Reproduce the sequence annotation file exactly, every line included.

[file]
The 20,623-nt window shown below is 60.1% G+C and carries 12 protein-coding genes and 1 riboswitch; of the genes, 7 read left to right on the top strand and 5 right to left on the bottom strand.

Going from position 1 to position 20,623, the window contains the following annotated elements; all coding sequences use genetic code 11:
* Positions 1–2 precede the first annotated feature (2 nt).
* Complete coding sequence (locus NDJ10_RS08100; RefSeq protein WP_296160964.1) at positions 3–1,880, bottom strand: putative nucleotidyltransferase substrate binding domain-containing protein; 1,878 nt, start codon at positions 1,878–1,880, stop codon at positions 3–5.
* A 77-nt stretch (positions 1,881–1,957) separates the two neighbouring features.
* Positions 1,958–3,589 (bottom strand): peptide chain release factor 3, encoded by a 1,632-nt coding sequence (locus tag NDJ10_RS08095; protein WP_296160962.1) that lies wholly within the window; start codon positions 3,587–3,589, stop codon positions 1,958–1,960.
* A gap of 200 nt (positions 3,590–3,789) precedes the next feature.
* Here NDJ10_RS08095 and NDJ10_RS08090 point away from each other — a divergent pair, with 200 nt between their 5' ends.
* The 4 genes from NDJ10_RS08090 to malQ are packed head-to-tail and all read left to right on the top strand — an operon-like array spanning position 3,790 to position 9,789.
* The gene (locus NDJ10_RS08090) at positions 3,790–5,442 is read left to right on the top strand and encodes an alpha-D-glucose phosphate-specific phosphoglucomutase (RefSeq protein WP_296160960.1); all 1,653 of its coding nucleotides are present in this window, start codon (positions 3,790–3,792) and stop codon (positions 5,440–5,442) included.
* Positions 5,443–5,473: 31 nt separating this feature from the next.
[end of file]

The 20,623-nt window shown below is 60.1% G+C and carries 12 protein-coding genes and 1 riboswitch; of the genes, 7 read left to right on the top strand and 5 right to left on the bottom strand.

Going from position 1 to position 20,623, the window contains the following annotated elements; all coding sequences use genetic code 11:
* Positions 1–2 precede the first annotated feature (2 nt).
* Complete coding sequence (locus NDJ10_RS08100; RefSeq protein WP_296160964.1) at positions 3–1,880, bottom strand: putative nucleotidyltransferase substrate binding domain-containing protein; 1,878 nt, start codon at positions 1,878–1,880, stop codon at positions 3–5.
* A 77-nt stretch (positions 1,881–1,957) separates the two neighbouring features.
* Positions 1,958–3,589 (bottom strand): peptide chain release factor 3, encoded by a 1,632-nt coding sequence (locus tag NDJ10_RS08095; protein WP_296160962.1) that lies wholly within the window; start codon positions 3,587–3,589, stop codon positions 1,958–1,960.
* A gap of 200 nt (positions 3,590–3,789) precedes the next feature.
* Here NDJ10_RS08095 and NDJ10_RS08090 point away from each other — a divergent pair, with 200 nt between their 5' ends.
* The 4 genes from NDJ10_RS08090 to malQ are packed head-to-tail and all read left to right on the top strand — an operon-like array spanning position 3,790 to position 9,789.
* The gene (locus NDJ10_RS08090) at positions 3,790–5,442 is read left to right on the top strand and encodes an alpha-D-glucose phosphate-specific phosphoglucomutase (RefSeq protein WP_296160960.1); all 1,653 of its coding nucleotides are present in this window, start codon (positions 3,790–3,792) and stop codon (positions 5,440–5,442) included.
* Positions 5,443–5,473: 31 nt separating this feature from the next.